Here is a translation I found on wikipedia:

“On Rosh Hashanah will be inscribed and on Yom Kippur will be sealed – how many will pass from the earth and how many will be created; who will live and who will die; who will die after a long life and who before his time; who by water and who by fire, who by sword and who by beast, who by famine and who by thirst, who by upheaval and who by plague, who by strangling and who by stoning. Who will rest and who will wander, who will live in harmony and who will be harried, who will enjoy tranquility and who will suffer, who will be impoverished and who will be enriched, who will be degraded and who will be exalted. But Repentance, Prayer, and Charity annul the severe Decree.”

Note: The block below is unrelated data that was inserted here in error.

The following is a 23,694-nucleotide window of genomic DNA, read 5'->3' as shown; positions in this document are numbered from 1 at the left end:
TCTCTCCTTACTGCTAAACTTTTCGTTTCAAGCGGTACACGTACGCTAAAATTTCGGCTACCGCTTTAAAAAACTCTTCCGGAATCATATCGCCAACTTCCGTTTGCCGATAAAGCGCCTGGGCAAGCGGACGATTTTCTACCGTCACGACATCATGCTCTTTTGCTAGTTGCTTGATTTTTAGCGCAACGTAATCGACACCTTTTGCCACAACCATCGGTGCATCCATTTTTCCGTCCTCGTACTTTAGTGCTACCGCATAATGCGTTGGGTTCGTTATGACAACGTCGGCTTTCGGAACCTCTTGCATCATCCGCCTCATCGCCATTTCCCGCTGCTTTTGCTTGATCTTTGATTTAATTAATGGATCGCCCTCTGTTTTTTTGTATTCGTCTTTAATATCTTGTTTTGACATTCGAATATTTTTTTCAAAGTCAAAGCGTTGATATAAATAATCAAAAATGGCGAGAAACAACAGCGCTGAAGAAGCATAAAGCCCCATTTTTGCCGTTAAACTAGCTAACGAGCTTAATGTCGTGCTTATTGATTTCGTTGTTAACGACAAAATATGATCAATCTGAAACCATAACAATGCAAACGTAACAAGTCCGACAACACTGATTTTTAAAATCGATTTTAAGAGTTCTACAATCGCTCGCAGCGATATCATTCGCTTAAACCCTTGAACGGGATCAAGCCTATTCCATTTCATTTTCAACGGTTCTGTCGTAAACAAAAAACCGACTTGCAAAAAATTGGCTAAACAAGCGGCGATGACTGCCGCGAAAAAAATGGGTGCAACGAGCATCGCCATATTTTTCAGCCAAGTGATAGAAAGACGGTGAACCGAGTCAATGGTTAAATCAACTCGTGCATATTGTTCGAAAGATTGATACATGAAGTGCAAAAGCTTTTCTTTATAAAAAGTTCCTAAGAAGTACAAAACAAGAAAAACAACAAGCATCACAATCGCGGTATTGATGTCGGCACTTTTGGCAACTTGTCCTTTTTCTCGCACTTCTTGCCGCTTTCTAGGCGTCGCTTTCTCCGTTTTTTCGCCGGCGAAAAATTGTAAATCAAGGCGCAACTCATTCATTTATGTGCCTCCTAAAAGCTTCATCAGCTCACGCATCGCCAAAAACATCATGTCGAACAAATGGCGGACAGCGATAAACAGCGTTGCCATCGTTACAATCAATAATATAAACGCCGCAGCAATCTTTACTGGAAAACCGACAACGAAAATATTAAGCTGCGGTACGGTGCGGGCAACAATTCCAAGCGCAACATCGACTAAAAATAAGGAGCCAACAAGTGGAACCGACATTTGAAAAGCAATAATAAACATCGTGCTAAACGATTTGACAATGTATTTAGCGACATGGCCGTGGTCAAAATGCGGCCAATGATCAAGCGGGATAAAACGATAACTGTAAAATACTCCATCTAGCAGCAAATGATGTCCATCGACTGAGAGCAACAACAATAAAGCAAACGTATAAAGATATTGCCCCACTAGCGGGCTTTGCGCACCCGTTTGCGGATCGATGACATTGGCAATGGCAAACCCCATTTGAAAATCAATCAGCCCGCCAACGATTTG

The ‘Gray Rhino’ moves into a nursing home; great experiences ensue

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Me and a friend, both wearing our rhino-chasing faces….and, me, of course, the T-shirt.

When The New York Times recently ran a front page story about China’s effort to combat “gray rhinos” –large and obvious problems that are often ignored until they become crisis– I was beyond excited to see one of my dearest friends getting some well-deserved props.

Then I looked for the citation – because, after all, “The Gray Rhino: How to Recognize and Act on the Obvious Dangers We Ignore” is where the term comes from, and its author, Michele Wucker, is (full disclosure) my closest girlfriend.